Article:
The Greek revolt was part of the general movement of the Balkan nations for emancipation from their Turkish overlords. During the last quarter of the eighteenth century many peoples of the Balkan peninsula were awakening to a sense of national identity under the impact of French revolutionary and romantic ideas. They examined their national past with new interest and put particular stress on their native languages and on their Christian religion, which separated them from the Islamic Turks.
Romanticism, Reaction, and Revolution
The revolutionary leaders of the post-Napoleonic generation remained firm for liberty, equality, and fraternity. The first two words of the great revolutionary motto continued to signify the abolition of noble and clerical privileges in society and, with few exceptions, laissez-faire economics. They also involved broadening civil rights, instituting representative assemblies, and granting constitutions, which would bring limited monarchy or possibly even a republic.
In 1814 and 1815 Metternich was host to the Congress of Vienna, which approached its task of rebuilding Europe with conservative deliberateness. For the larger part of a year, the diplomats indulged in balls and banquets, concerts and hunting parties. “The Congress dances,” quipped an observer, “but it does not march.” Actually, the brilliant social life distracted hangers-on while the important diplomats settled matters in private.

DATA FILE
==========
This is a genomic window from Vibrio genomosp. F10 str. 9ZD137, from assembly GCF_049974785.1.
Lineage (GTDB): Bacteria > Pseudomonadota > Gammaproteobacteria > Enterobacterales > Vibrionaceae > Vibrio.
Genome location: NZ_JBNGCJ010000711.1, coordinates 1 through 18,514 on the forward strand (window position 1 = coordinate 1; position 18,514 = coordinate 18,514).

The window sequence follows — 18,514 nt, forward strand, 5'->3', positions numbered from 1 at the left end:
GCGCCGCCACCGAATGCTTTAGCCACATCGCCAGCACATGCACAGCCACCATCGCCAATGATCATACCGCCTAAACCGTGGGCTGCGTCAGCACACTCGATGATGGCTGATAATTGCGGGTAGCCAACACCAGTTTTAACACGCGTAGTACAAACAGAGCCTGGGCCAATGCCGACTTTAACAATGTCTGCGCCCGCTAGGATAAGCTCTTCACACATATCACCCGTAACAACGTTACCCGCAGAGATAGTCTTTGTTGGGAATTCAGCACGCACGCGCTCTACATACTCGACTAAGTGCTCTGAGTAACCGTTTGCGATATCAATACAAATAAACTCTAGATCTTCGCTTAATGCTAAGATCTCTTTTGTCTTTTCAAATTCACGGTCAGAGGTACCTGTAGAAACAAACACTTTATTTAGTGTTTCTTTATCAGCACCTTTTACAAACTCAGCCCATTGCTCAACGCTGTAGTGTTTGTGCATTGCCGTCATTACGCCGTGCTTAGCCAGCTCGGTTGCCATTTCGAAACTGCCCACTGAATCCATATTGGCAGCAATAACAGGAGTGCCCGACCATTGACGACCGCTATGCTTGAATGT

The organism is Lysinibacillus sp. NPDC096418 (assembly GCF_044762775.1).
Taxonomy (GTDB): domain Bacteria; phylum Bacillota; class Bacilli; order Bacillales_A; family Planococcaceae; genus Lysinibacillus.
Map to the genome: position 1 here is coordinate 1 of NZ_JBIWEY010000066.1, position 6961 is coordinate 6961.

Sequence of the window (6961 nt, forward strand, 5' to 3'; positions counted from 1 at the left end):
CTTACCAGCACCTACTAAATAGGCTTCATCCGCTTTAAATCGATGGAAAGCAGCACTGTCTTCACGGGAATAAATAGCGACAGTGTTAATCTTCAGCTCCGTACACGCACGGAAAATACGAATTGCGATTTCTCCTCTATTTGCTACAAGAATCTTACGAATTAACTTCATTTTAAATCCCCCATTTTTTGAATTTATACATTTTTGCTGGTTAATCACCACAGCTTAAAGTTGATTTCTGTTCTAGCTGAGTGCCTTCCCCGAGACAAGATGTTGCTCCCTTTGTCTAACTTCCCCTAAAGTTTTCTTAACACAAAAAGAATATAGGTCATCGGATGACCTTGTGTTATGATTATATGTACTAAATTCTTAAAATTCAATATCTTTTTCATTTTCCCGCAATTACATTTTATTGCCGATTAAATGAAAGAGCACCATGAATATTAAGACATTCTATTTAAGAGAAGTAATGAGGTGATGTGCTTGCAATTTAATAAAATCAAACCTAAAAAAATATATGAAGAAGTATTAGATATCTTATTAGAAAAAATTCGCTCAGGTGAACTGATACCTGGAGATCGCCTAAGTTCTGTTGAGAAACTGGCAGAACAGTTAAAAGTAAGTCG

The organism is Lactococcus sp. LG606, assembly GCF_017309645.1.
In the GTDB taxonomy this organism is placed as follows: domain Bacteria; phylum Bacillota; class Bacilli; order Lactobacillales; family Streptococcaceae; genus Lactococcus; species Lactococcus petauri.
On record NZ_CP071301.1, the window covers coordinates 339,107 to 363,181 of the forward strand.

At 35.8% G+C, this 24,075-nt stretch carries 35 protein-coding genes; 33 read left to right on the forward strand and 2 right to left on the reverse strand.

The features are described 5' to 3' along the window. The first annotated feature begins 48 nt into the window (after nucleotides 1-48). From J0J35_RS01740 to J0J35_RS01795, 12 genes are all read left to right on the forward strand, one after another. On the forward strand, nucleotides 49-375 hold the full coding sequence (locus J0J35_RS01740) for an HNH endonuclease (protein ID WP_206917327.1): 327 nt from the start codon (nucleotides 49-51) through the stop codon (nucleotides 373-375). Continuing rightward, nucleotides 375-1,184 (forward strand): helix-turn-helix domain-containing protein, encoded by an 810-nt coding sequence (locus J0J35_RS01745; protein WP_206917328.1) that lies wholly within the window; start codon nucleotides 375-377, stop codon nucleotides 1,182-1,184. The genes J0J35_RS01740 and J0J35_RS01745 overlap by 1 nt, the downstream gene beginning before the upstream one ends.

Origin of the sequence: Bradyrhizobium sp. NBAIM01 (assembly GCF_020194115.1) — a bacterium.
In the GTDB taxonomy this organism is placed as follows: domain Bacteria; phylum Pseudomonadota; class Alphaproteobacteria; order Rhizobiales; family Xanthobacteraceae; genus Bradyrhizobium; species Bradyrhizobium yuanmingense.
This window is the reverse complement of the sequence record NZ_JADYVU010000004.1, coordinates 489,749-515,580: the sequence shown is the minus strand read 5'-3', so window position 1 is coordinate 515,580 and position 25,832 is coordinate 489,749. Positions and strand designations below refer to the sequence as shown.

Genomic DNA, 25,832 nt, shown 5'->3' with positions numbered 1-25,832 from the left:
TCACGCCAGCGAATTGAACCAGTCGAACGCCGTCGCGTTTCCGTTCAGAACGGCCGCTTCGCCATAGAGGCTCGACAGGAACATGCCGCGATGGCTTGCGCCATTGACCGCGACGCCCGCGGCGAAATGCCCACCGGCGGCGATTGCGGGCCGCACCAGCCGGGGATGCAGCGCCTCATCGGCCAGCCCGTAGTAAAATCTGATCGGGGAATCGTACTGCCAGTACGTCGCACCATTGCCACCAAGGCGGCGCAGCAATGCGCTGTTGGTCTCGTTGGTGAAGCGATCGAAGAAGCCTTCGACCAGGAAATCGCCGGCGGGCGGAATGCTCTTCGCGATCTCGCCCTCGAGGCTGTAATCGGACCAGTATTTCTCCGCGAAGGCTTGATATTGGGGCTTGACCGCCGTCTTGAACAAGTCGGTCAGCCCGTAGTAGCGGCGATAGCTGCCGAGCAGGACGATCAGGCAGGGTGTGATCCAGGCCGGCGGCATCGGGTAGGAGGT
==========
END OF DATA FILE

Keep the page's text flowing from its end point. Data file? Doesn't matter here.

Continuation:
The romantic movement was too intellectually scattered to provide a blueprint for the reconstruction of Europe after the defeat of Napoleon. The general guidelines for reconstruction were to be found in the writings of the English orator Edmund Burke (1729-1797), who set the tone for counterrevolutionary conservatism.
The style of romanticism was not totally at variance with that of the Enlightenment; not only a modified doctrine of progress but also the cosmopolitanism of the eighteenth century lived on into the nineteenth. Homer, Cervantes, Shakespeare, and Scott had appreciative readers in many countries; giants of the age such as Beethoven and Goethe were not merely Austrian or German citizens but citizens of the world.
The romantic religious revival was marked at the institutional level by the pope’s reestablishment in 1814 of the Jesuit order, whose suppression in 1773 had been viewed as one of the great victories of the Enlightenment. Catholicism gained many converts among romantic writers, particularly in Germany, and the Protestants also made gains.